As a firefighter prepared to enter a burning home in Modesto’s airport neighborhood, flames burst through the window he stood next to. A flash of white fire hit him and embers whirled around his face.
The firefighter didn’t know at the time what caused the surge, but when he returned, uninjured, to the station after the incident, he reviewed the video from his helmet camera. He saw another firefighter spraying water into an adjacent window.
It was a “teachable moment,” said Capt. Buck Condit of the Stanislaus Consolidated Fire Protection District.
Firefighters learn in the academy to avoid standing near windows and doors because if a fire is being suppressed on one end, it is going to escape out of another like it did in this case.
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Having a video of it actually happening reinforces the point.
“It’s a huge teaching tool for not only our folks but for the public as well so they can understand what type of situations these guys are in and what we deal with on a day-to-day basis,” said Stanislaus Consolidated Deputy Chief Mike Wapnowski.
The department, which serves 523 square miles of the county, started using the special heat-resistant Fire Cams about two years ago, sharing some of the dramatic footage on its Facebook page.
Flames roll over the heads of two firefighters inside a burning convenience store in Empire in one video. In another, gray smoke encompasses a firefighter as he puts water on a big rig that burst into flames after a crash.
Firefighter Josh Leslie was wearing the helmet camera at the big rig fire.
“I like being able to record it and watch it,” he said. “Sometimes the cameras will pick up stuff that I didn’t notice or I just forgot, like instead of the door being open I kicked it open.”
Crews debrief after significant incidents to discuss what each person did, fire behavior, what challenges they faced and what could have been done differently.
The video adds another component to that.
“What we are finding out is that we are doing a pretty good job but there are some things we can always get better at, like deploying lines … or describing what we are seeing on the inside to the incident commander on the outside,” Condit said.
Wapnowski hopes to eventually use the video at the academy level as well.
“The guys can stand up there and instruct all they want, but this video reinforces everything that we are teaching,” he said. “Even though they go through hundreds of hours of fire behavior training, this video being available to us is outstanding because it shows exactly what they are going to be faced with as a new probationary firefighter.”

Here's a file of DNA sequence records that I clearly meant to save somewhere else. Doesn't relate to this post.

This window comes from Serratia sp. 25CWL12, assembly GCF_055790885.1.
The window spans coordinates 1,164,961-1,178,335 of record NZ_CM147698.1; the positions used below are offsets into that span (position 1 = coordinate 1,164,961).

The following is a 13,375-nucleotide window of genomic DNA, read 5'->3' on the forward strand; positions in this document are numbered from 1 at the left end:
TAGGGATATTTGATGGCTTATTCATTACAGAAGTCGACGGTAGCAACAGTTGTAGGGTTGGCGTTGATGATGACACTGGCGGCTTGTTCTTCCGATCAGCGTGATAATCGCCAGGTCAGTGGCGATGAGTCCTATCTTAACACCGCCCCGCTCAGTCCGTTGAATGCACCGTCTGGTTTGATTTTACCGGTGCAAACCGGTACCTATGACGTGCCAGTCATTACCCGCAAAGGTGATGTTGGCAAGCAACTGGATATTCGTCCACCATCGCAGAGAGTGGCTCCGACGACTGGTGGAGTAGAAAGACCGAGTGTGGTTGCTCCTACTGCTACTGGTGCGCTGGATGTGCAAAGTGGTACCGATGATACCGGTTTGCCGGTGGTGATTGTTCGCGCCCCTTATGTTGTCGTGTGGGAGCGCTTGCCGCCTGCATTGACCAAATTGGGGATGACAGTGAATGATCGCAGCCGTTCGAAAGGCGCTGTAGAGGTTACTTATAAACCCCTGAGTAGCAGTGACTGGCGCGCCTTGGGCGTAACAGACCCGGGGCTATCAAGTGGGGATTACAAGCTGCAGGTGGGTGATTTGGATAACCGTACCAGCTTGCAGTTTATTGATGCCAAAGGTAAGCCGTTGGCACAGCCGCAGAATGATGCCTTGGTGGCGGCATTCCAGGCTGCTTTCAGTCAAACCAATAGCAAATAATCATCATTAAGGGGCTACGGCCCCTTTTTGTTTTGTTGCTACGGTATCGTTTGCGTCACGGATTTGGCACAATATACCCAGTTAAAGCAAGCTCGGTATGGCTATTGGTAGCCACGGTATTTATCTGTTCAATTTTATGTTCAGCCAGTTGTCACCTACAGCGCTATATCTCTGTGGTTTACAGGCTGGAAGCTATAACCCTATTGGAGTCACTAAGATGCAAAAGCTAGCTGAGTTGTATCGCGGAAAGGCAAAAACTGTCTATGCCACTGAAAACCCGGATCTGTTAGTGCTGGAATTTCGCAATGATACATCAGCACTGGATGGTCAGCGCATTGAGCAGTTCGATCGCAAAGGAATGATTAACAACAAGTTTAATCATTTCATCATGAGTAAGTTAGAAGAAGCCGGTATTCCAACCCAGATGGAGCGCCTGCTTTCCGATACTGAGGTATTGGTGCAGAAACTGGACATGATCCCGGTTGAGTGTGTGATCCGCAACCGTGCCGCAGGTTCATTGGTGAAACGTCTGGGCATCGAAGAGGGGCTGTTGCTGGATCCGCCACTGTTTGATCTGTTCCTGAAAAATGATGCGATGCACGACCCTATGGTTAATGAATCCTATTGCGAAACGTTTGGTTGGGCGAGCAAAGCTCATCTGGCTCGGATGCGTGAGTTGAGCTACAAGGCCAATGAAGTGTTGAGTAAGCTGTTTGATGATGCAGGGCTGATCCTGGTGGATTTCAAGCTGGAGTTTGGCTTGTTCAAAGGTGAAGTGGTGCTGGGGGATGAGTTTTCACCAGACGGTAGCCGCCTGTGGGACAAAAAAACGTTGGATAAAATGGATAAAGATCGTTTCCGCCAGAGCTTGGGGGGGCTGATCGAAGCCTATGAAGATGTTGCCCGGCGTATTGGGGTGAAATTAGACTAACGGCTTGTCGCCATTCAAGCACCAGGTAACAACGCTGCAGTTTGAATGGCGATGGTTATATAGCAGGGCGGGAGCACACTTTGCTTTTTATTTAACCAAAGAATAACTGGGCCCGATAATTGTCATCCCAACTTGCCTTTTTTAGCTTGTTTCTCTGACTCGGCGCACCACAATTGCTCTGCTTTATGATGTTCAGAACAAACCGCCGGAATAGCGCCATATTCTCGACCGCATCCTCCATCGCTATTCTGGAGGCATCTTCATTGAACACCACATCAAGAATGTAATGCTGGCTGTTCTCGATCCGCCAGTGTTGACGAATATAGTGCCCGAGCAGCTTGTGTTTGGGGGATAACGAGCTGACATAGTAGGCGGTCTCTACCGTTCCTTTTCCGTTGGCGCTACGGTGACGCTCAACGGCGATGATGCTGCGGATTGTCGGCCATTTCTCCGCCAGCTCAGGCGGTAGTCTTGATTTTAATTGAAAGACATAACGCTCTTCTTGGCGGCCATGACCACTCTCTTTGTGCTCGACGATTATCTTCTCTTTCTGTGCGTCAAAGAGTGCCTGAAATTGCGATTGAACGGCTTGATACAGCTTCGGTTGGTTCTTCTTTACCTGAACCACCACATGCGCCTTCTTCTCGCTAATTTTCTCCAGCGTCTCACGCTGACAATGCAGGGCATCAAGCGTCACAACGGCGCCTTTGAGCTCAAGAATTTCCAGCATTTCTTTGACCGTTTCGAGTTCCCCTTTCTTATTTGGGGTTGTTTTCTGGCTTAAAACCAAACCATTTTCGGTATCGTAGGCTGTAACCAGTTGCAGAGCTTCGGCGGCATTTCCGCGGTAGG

Similar in style and technology to the body-worn cameras many police departments use, their function within fire departments is quite different.
Police body cameras can be used for training but initially are utilized as evidence in criminal or internal affairs investigations. Because it is considered evidence, many departments, such as the Modesto Police Department, will not release the footage to the public.
Condit pointed out that the firefighter camera footage has the potential to be subpoenaed in an arson case, to identify a suspect who might have stayed at the scene, or be used in an administrative investigation if a firefighter is injured. In that case, it might be withheld from the public.
Most police departments have a policy that requires the officers to use them and dictates when they should use them, whereas use of the cameras at Stanislaus Consolidated is voluntary.
“Law enforcement has body cameras because they have a lot more public interaction from a different perspective than the fire service does,” said Eric W. Dutton, executive director of the California Fire Chiefs Association.
He said there isn’t a big public push for cameras in the fire service as there is in law enforcement, so it’s more a matter of budget.
“Thermal imaging cameras were a big deal a few years back,” Dutton said. The helmet cameras are similar in that “everybody wants to have them but not everyone can afford them.”
The Modesto Fire Department has a couple of cameras, said spokeswoman Jessica Smart, but at $250 apiece they are not a priority.
Condit said Stanislaus Consolidated is buying them slowly, using funds from its public information budget to buy a few each year.
Half of the department’s 18 firefighters have the helmet cameras now, and five more will get them in a few months. The goal is to eventually outfit every firefighter who wants one, then the department’s 24 captains.